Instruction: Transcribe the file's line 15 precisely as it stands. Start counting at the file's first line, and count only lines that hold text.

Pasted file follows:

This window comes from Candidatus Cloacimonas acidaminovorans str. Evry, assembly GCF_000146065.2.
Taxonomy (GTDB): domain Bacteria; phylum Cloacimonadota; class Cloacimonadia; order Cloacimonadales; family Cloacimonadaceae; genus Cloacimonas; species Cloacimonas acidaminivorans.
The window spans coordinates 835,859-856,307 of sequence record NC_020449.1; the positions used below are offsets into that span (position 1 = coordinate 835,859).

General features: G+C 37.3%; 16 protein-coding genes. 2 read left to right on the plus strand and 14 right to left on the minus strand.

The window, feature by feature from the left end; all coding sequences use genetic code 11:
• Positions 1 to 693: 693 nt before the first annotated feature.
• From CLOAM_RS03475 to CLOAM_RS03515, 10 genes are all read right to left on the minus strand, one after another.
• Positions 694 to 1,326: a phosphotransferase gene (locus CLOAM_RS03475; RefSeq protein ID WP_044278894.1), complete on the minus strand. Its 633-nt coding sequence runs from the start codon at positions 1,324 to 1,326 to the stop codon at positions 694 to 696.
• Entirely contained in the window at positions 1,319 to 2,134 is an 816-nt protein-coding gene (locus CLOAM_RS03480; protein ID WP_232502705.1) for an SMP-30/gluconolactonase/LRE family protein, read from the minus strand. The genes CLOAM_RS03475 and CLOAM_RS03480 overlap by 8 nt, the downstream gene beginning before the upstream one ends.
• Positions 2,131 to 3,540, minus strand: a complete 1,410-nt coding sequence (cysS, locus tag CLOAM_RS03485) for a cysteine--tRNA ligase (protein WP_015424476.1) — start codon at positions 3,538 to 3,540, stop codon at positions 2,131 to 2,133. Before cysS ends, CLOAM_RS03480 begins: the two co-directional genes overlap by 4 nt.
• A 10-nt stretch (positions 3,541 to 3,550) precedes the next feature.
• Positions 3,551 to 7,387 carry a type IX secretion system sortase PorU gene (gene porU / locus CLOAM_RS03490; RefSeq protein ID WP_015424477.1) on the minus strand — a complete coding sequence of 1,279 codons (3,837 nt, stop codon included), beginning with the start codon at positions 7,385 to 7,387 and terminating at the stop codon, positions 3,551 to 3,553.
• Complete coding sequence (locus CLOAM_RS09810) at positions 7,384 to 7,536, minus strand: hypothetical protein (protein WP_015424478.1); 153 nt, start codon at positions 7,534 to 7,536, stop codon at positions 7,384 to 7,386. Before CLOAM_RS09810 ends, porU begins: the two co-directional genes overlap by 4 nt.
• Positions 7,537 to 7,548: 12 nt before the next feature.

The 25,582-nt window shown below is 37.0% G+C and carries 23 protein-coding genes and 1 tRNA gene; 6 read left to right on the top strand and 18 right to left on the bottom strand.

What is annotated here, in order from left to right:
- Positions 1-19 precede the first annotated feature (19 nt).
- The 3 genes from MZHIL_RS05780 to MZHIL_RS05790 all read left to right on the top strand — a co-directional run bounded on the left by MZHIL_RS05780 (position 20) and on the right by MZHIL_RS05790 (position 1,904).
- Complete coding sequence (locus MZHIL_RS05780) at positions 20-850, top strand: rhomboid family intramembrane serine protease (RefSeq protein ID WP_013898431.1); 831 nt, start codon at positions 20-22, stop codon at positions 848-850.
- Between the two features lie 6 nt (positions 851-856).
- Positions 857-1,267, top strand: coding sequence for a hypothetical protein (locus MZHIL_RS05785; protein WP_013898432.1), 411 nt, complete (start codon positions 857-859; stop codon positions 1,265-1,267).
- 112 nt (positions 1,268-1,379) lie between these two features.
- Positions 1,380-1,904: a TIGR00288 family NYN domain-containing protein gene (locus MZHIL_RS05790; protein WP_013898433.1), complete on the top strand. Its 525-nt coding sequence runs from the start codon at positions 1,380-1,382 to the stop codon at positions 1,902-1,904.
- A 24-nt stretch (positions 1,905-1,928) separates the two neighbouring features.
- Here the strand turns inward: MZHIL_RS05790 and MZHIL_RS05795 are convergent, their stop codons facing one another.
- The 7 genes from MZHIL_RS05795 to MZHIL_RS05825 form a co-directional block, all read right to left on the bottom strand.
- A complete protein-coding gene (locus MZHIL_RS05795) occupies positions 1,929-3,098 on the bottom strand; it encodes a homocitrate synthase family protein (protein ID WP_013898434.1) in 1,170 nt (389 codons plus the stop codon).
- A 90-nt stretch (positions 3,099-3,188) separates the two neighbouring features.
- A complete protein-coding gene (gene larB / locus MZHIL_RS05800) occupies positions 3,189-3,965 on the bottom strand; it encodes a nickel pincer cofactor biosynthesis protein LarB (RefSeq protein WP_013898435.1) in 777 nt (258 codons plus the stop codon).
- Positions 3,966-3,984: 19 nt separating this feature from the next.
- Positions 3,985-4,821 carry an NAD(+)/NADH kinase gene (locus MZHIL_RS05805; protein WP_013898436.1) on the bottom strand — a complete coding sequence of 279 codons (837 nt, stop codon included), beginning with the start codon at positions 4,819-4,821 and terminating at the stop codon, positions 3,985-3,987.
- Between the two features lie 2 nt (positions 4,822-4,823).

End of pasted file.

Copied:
The 25,582-nt window shown below is 37.0% G+C and carries 23 protein-coding genes and 1 tRNA gene; 6 read left to right on the top strand and 18 right to left on the bottom strand.